Gender Relations & Leadership: Outlook of the Future of the Food & Bev Industry

On this podcast recorded at Fodoable.io in Seattle, our host Yareli Quintana speaks with three leaders in the foodservice and beverage industry who also happen to be women. The conversation begins by each identifying some of the changes they’ve seen happen in their respected industries throughout the years.

First, you’ll hear from Zoi Antonitsas, executive chef of Little Fish, Seattle’s first modern-day craft cannery and restaurant which will be found in the heart of Pike Place Market once it opens. Chef Antonitsas has over 20 years of experience in the restaurant industry and says she’s been fortunate to have worked with incredible men and women up and down the West Coast.

“I’ve never really felt like I’ve ever been discriminated against as far as being a woman, with the exception of a few, I would say, financial question marks…,” says Antonitsas. “There have definitely been a couple of times where I’ve had to fight to get financial compensation for my work, where I know for a fact that some male counterparts have received more money without having to ask.”

Then, you’ll hear from Brenda Lobbato, the Northwest Region Vice President at Ste. Michelle Wine Estates. She got into the beverage industry 30 years ago and has been in her current role since 2016, where she manages 26 percent of Ste. Michelle Wine Estates’ revenue totaling to $698M. Lobbato shares with the speakers that she’s recently seeing a lot more women getting into the beverage industry, which, for a long time, has been a “good ol’ boys network.” She’s proud to share that she’s helping spearhead a women’s group within Ste. Michelle Wine Estates.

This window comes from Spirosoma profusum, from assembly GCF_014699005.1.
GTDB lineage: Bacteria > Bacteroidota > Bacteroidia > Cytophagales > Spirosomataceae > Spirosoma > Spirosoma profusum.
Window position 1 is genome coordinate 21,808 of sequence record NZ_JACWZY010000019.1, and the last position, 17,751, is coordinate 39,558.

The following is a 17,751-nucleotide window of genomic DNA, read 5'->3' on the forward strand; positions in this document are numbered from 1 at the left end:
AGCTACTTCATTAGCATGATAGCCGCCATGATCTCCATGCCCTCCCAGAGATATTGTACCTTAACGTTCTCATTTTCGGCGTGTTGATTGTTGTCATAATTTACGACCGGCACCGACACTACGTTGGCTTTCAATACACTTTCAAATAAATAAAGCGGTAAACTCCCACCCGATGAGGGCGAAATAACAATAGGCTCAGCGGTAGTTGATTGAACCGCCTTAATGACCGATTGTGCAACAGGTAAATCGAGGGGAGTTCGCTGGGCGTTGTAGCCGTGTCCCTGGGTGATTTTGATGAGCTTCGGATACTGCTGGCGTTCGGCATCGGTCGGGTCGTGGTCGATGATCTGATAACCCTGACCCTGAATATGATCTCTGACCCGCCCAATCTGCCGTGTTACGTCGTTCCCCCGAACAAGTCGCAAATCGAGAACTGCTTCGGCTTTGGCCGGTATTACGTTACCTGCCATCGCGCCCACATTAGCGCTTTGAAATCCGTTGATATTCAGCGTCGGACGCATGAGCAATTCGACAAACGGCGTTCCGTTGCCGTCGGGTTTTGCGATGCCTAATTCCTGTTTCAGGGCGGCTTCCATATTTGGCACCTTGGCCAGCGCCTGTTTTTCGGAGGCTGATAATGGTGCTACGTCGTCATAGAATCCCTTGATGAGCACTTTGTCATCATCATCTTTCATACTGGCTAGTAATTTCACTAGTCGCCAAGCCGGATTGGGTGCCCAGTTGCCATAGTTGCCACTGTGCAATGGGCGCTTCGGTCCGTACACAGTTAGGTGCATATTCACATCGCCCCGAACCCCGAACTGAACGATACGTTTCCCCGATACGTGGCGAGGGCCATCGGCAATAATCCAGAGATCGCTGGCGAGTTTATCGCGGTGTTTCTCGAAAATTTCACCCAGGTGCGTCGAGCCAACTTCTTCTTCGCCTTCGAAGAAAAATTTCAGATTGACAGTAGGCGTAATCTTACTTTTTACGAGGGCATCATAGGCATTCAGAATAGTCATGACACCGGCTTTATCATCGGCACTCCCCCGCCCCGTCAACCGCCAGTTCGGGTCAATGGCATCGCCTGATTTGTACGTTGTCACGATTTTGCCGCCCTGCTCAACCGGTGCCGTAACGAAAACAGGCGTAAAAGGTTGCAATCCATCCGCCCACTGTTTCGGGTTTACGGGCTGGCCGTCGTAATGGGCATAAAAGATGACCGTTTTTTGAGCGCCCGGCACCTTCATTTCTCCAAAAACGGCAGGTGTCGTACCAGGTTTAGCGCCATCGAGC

“We have this thing we call Women of  Wine... we call ourselves WOW and so we started this WOW organization from the standpoint of having concerns that affect all employees, but that women are bringing forward,” says Lobbato. “So, if that’s a mentoring program or that’s a skills program, like public speaking or financial acumen, whatever that is… it’s making those topics and resources safe to talk about.”

Throughout the podcast, you’ll also hear from Roz Edison, co-founder of Marination Ma Kai, a food truck turned into brick-and-mortar locations serving up Hawaiian-Korean fusion cuisine across Seattle. Ten years ago, Marination Ma Kai’s food truck was “the first on 10 rolling in the streets of Seattle.” That number has grown tremendously since then and now Edison and her business partner are also established entrepreneurs in the fast casual space.

“Sadly, though, I just came from a 3-day conference from my industry. It’s called the Fast Casual Executive Summit, so about 150 to 300 C-level folks from chains that range from 50 to 800 units. Almost every single panel had 100 percent white, male panelists…,” says Edison. “...I had really hoped I would run into a female CEO or a female director of operations. That, I’m not seeing in the fast-casual side of it.”

The four speakers later dive into topics like employee relations, mentorship, and hopes for the future of the industry as it pertains to women. Stay tuned to hear which direction this interesting conversation took and how each panelist feels about each topic discussed!

Underutilized Fish Species: Collaboration and Education Create Balance